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BBC Radio 4: The Hand Detectives

Press/Media: Radio Interview/Appearance

Description

“At the end of the day, with DNA, we have difficulty in the forensic arena of separating identical twins, we can do it with a hand no problem at all.” - Professor Dame Sue Black

In 2006 the Metropolitan Police came to Professor Sue Black with an image. An infrared snapshot of a man’s arm, taken from a computer camera in the middle of the night. They wanted to know if she, as one of the world’s most respected forensic anatomists, could find any details that could match the limb in the picture, to a potential child abuse suspect.

That case sparked the development of a new kind of forensic science - Hand Identification. A science that in the past 13 years has aided in securing convictions in some of the most high profile child abuse cases in the UK.

In this programme we explore how Sue and her teams in Dundee and Lancaster University have developed the science of Hand Identification, how it can be used in conjunction with digital forensic techniques to identify offenders, and how by creating a library of hands, Artificial Intelligence can be developed to quickly and accurately assess hands and link child abuse cases around the globe - protecting not just children, but the investigators who put their own mental health at risk as they work to protect the most vulnerable.

Produced by Elizabeth Ann Duffy
Illustration by Seonaid MacKay

Period22/10/2019

“At the end of the day, with DNA, we have difficulty in the forensic arena of separating identical twins, we can do it with a hand no problem at all.” - Professor Dame Sue Black

In 2006 the Metropolitan Police came to Professor Sue Black with an image. An infrared snapshot of a man’s arm, taken from a computer camera in the middle of the night. They wanted to know if she, as one of the world’s most respected forensic anatomists, could find any details that could match the limb in the picture, to a potential child abuse suspect.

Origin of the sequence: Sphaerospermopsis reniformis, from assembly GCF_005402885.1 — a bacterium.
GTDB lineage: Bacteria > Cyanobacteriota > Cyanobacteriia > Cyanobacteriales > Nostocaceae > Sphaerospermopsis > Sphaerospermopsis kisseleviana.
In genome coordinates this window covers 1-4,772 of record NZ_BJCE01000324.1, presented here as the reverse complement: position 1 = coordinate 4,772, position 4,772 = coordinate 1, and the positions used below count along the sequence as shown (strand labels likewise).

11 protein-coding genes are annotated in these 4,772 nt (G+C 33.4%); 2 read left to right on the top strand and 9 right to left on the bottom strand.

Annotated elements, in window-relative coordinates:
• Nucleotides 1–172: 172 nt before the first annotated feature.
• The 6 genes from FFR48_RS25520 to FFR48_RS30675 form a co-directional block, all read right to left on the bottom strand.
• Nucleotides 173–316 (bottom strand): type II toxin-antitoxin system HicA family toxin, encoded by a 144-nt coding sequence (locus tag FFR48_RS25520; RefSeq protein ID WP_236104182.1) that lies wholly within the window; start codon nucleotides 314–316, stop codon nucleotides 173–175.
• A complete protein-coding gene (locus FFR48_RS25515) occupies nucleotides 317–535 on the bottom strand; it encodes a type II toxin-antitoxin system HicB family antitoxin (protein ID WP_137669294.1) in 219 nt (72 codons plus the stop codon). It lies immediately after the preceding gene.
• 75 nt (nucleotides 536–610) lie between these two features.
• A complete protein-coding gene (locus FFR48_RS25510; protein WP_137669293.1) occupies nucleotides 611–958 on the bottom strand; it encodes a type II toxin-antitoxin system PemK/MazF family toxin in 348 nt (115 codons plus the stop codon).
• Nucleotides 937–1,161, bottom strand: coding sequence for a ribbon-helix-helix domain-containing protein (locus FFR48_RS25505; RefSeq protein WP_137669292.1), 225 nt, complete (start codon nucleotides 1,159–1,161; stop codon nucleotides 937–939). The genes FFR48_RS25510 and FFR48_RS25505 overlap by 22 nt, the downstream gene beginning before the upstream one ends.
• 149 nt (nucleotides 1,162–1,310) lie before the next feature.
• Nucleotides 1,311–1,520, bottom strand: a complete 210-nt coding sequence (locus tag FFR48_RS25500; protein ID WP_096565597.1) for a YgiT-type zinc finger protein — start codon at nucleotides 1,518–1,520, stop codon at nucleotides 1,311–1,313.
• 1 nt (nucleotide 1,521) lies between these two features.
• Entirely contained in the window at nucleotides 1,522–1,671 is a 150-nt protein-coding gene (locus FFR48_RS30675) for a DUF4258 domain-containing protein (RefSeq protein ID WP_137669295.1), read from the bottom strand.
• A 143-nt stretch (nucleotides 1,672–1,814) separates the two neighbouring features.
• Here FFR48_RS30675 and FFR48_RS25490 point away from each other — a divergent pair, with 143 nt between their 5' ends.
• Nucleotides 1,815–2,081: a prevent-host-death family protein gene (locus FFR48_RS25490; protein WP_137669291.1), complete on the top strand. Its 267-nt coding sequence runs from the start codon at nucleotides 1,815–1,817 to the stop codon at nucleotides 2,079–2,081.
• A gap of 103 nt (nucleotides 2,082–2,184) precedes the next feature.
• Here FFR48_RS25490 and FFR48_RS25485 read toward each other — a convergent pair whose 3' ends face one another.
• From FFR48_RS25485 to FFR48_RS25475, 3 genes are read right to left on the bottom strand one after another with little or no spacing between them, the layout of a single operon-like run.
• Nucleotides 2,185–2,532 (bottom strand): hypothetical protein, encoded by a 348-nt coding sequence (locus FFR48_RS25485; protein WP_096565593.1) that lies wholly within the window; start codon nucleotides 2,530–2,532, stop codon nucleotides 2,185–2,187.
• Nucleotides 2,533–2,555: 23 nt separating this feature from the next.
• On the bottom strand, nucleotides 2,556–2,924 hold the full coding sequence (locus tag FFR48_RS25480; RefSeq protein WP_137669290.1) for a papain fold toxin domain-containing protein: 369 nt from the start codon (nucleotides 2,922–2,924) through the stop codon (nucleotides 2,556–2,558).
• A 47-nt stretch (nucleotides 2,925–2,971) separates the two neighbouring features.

That case sparked the development of a new kind of forensic science - Hand Identification. A science that in the past 13 years has aided in securing convictions in some of the most high profile child abuse cases in the UK.

In this programme we explore how Sue and her teams in Dundee and Lancaster University have developed the science of Hand Identification, how it can be used in conjunction with digital forensic techniques to identify offenders, and how by creating a library of hands, Artificial Intelligence can be developed to quickly and accurately assess hands and link child abuse cases around the globe - protecting not just children, but the investigators who put their own mental health at risk as they work to protect the most vulnerable.

Produced by Elizabeth Ann Duffy
Illustration by Seonaid MacKay

References

TitleBBC Radio 4 - The Hand Detectives
Degree of recognitionInternational
Media name/outletBBC Radio 4
Media typeRadio
Duration/Length/Size28 Minutes
CountryUnited Kingdom
Date22/10/19
Description“At the end of the day, with DNA, we have difficulty in the forensic arena of separating identical twins, we can do it with a hand no problem at all.” - Professor Dame Sue Black

In 2006 the Metropolitan Police came to Professor Sue Black with an image. An infrared snapshot of a man’s arm, taken from a computer camera in the middle of the night. They wanted to know if she, as one of the world’s most respected forensic anatomists, could find any details that could match the limb in the picture, to a potential child abuse suspect.

That case sparked the development of a new kind of forensic science - Hand Identification. A science that in the past 13 years has aided in securing convictions in some of the most high profile child abuse cases in the UK.

In this programme we explore how Sue and her teams in Dundee and Lancaster University have developed the science of Hand Identification, how it can be used in conjunction with digital forensic techniques to identify offenders, and how by creating a library of hands, Artificial Intelligence can be developed to quickly and accurately assess hands and link child abuse cases around the globe - protecting not just children, but the investigators who put their own mental health at risk as they work to protect the most vulnerable.

Produced by Elizabeth Ann Duffy
Illustration by Seonaid MacKay
Producer/AuthorElizabeth Ann Duffy
PersonsBryan Williams, Sue Black, Plamen Angelov, Ricki Boswell-Challand, Hossein Rahmani, Simon Duff, Stephen McLean, David Reid